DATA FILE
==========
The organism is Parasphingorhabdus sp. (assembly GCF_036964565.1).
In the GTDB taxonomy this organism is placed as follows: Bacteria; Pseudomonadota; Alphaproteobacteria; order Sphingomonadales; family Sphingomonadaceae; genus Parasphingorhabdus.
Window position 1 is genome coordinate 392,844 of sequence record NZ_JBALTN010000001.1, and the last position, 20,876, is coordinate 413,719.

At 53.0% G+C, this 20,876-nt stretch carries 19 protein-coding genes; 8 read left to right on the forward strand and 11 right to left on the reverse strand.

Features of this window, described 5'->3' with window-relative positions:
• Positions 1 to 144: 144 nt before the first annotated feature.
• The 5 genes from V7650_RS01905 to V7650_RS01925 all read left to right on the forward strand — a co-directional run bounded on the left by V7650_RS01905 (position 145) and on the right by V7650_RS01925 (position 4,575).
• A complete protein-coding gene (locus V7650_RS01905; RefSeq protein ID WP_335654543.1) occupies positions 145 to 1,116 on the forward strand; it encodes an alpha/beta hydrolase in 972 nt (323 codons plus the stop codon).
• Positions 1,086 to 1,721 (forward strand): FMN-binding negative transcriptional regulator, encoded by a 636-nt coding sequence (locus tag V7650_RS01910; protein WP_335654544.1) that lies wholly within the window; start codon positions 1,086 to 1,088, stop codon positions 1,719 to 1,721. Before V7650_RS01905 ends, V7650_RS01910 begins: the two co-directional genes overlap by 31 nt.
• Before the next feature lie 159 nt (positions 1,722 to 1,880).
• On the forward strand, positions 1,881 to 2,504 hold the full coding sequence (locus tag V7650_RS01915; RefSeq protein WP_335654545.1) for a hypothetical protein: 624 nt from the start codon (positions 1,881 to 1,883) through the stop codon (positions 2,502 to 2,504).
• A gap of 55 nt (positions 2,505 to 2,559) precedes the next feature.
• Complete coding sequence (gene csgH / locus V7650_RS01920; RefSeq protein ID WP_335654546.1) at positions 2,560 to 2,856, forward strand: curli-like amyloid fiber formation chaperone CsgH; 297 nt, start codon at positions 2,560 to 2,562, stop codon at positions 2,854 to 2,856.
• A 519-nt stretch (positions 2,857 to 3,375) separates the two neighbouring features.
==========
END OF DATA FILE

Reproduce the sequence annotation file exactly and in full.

The organism is Parasphingorhabdus sp. (assembly GCF_036964565.1).
In the GTDB taxonomy this organism is placed as follows: Bacteria; Pseudomonadota; Alphaproteobacteria; order Sphingomonadales; family Sphingomonadaceae; genus Parasphingorhabdus.
Window position 1 is genome coordinate 392,844 of sequence record NZ_JBALTN010000001.1, and the last position, 20,876, is coordinate 413,719.

At 53.0% G+C, this 20,876-nt stretch carries 19 protein-coding genes; 8 read left to right on the forward strand and 11 right to left on the reverse strand.

Features of this window, described 5'->3' with window-relative positions:
• Positions 1 to 144: 144 nt before the first annotated feature.
• The 5 genes from V7650_RS01905 to V7650_RS01925 all read left to right on the forward strand — a co-directional run bounded on the left by V7650_RS01905 (position 145) and on the right by V7650_RS01925 (position 4,575).
• A complete protein-coding gene (locus V7650_RS01905; RefSeq protein ID WP_335654543.1) occupies positions 145 to 1,116 on the forward strand; it encodes an alpha/beta hydrolase in 972 nt (323 codons plus the stop codon).
• Positions 1,086 to 1,721 (forward strand): FMN-binding negative transcriptional regulator, encoded by a 636-nt coding sequence (locus tag V7650_RS01910; protein WP_335654544.1) that lies wholly within the window; start codon positions 1,086 to 1,088, stop codon positions 1,719 to 1,721. Before V7650_RS01905 ends, V7650_RS01910 begins: the two co-directional genes overlap by 31 nt.
• Before the next feature lie 159 nt (positions 1,722 to 1,880).
• On the forward strand, positions 1,881 to 2,504 hold the full coding sequence (locus tag V7650_RS01915; RefSeq protein WP_335654545.1) for a hypothetical protein: 624 nt from the start codon (positions 1,881 to 1,883) through the stop codon (positions 2,502 to 2,504).
• A gap of 55 nt (positions 2,505 to 2,559) precedes the next feature.
• Complete coding sequence (gene csgH / locus V7650_RS01920; RefSeq protein ID WP_335654546.1) at positions 2,560 to 2,856, forward strand: curli-like amyloid fiber formation chaperone CsgH; 297 nt, start codon at positions 2,560 to 2,562, stop codon at positions 2,854 to 2,856.
• A 519-nt stretch (positions 2,857 to 3,375) separates the two neighbouring features.